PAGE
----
Letters To The Editor

A medical center is not a hospital

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To the Editor: As a grateful patient of Dr. Lansdale, and as a fortunate, rather healthy soul without medical knowledge and without, up to now, much experience as a hospital inmate, I fully acknowledge that you may well deem me a dubious, uninformed, and even biased commentator on “ A medical center is not a hospital .” However, I deeply appreciated Dr. Lansdale’s important essay, and I commend you for publishing it. The conditions he describes contrast dramatically with those of yore.

Dr. Lansdale’s essay took me back many years to the time of my mother’s illness, when medicine was practiced differently, and, as she suffered bravely and eventually died of cancer, I recalled myself watching warily with the keen eyes of a child.

Our experience with Mother’s nurses and doctors was unforgettable, for, in nearly every case, we knew we were dealing with men and women of the profoundest dedication. Mother’s nurses at the Harkness Pavilion of the Columbia-Presbyterian Medical Center treated her (she died the day JFK was elected president) with unbounded tenderness, compassion, and patience.

They moved gracefully, walked quietly in her room, spoke softly but clearly to her, and to me, a girl, they seemed like angels. Nothing was too much; they fluffed her pillows, propped the window to give her fresh air, refrained from rattling or jarring the equipment, and seemed to sense what she was feeling and to provide accordingly. Her care was a kind of devotion, I felt, and there was no sense of rush or artificial curtailment of their responses to her. They always had a kind word for me as well.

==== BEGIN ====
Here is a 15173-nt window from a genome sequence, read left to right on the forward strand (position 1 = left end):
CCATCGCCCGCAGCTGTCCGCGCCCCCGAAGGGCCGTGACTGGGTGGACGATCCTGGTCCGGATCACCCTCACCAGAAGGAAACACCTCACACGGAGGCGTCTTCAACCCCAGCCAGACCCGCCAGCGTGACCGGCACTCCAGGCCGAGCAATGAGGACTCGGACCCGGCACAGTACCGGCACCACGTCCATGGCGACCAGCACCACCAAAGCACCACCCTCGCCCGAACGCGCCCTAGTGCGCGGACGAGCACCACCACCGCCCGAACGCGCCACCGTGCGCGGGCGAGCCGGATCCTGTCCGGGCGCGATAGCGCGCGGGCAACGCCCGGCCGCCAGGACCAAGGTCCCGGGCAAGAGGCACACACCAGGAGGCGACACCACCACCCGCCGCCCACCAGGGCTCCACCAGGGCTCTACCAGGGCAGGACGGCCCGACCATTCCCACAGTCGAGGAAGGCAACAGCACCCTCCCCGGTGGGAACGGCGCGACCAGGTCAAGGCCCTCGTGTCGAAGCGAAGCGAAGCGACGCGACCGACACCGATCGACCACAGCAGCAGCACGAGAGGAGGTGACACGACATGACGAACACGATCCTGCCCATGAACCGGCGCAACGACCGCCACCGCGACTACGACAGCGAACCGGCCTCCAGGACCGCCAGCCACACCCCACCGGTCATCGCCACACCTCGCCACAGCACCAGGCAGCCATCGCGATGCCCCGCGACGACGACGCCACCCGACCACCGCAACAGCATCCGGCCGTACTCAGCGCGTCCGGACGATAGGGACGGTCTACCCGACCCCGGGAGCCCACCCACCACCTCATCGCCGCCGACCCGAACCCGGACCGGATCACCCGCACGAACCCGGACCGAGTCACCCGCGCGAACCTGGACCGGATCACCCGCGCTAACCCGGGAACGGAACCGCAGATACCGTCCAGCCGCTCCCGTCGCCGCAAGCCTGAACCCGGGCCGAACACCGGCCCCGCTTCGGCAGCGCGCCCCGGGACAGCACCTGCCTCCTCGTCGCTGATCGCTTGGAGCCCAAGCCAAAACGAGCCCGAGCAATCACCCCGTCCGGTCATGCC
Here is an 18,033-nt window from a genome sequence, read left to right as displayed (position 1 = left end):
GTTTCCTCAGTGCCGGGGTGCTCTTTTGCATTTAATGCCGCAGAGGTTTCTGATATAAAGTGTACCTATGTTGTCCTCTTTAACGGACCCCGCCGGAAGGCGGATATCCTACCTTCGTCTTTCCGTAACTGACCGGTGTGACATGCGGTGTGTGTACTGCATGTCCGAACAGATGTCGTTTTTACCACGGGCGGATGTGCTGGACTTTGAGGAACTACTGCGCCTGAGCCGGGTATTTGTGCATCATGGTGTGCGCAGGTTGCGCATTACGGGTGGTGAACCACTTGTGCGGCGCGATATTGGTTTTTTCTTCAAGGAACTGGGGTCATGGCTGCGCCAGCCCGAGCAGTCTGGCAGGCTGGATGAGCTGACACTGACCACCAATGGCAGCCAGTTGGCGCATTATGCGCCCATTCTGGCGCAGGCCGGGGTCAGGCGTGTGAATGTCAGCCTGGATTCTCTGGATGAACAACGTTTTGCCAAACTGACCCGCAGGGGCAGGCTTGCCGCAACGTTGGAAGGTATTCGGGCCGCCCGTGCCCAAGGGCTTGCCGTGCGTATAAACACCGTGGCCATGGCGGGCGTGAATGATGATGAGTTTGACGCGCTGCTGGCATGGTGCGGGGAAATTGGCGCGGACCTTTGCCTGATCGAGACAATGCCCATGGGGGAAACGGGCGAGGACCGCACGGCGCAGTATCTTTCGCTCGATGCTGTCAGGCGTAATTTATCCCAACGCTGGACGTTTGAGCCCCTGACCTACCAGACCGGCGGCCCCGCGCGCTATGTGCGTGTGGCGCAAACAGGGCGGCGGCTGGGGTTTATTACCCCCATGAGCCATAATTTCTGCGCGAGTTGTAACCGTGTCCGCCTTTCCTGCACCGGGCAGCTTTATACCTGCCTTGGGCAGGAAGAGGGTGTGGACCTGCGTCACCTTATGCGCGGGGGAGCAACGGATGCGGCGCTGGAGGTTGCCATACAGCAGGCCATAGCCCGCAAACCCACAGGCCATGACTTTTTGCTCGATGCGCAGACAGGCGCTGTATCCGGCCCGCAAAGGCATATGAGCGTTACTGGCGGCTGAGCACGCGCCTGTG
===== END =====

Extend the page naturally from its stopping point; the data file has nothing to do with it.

And where has this sense of vocation gone? I have no doubt there are still many who enter the health professions with a deep desire to alleviate the suffering of others, but, as Dr. Lansdale’s essay shows, these people are now constrained, limited, and held back. Their care is degraded and seen as a job, a workload. What has happened to the sense of joy in alleviating even a moment of pain by administering a cold washcloth, finding a warm blanket, or holding a hand? This I saw years ago.

As for Dr. Lansdale himself, when I had the first and only major operation of my life, he appeared unexpectedly in my hospital room on a Sunday morning a couple of days later. In his arms were a container of soup he had made himself and a tiny vase of flowers grown by his wife. Tears filled my eyes after he left because he made me realize that he saw me not just as a broken body but as a human being who loved loveliness and who was on the way back to health.

The ancient Greeks understood that medicine and nursing are arts. They still are. And artists must be given the freedom, time, and chance to follow their best instincts. They deserve our honor and trust.

Next Article:

The hospital guy redux

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